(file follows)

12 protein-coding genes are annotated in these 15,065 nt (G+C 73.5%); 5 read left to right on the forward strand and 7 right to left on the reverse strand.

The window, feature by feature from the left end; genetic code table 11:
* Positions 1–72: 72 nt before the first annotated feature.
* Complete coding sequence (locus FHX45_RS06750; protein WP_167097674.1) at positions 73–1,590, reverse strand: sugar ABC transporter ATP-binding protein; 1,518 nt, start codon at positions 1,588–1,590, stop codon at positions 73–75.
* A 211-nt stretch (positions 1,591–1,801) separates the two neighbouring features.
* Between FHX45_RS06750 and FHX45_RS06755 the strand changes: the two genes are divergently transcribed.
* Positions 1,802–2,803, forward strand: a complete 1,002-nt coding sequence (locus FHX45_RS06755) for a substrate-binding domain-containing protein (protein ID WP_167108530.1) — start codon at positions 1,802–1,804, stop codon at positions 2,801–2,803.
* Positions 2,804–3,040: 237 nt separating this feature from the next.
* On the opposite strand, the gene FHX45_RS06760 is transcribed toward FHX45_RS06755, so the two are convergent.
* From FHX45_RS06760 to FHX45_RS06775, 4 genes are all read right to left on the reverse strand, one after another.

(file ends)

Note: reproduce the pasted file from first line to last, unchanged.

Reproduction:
12 protein-coding genes are annotated in these 15,065 nt (G+C 73.5%); 5 read left to right on the forward strand and 7 right to left on the reverse strand.

The window, feature by feature from the left end; genetic code table 11:
* Positions 1–72: 72 nt before the first annotated feature.
* Complete coding sequence (locus FHX45_RS06750; protein WP_167097674.1) at positions 73–1,590, reverse strand: sugar ABC transporter ATP-binding protein; 1,518 nt, start codon at positions 1,588–1,590, stop codon at positions 73–75.
* A 211-nt stretch (positions 1,591–1,801) separates the two neighbouring features.
* Between FHX45_RS06750 and FHX45_RS06755 the strand changes: the two genes are divergently transcribed.
* Positions 1,802–2,803, forward strand: a complete 1,002-nt coding sequence (locus FHX45_RS06755) for a substrate-binding domain-containing protein (protein ID WP_167108530.1) — start codon at positions 1,802–1,804, stop codon at positions 2,801–2,803.
* Positions 2,804–3,040: 237 nt separating this feature from the next.
* On the opposite strand, the gene FHX45_RS06760 is transcribed toward FHX45_RS06755, so the two are convergent.
* From FHX45_RS06760 to FHX45_RS06775, 4 genes are all read right to left on the reverse strand, one after another.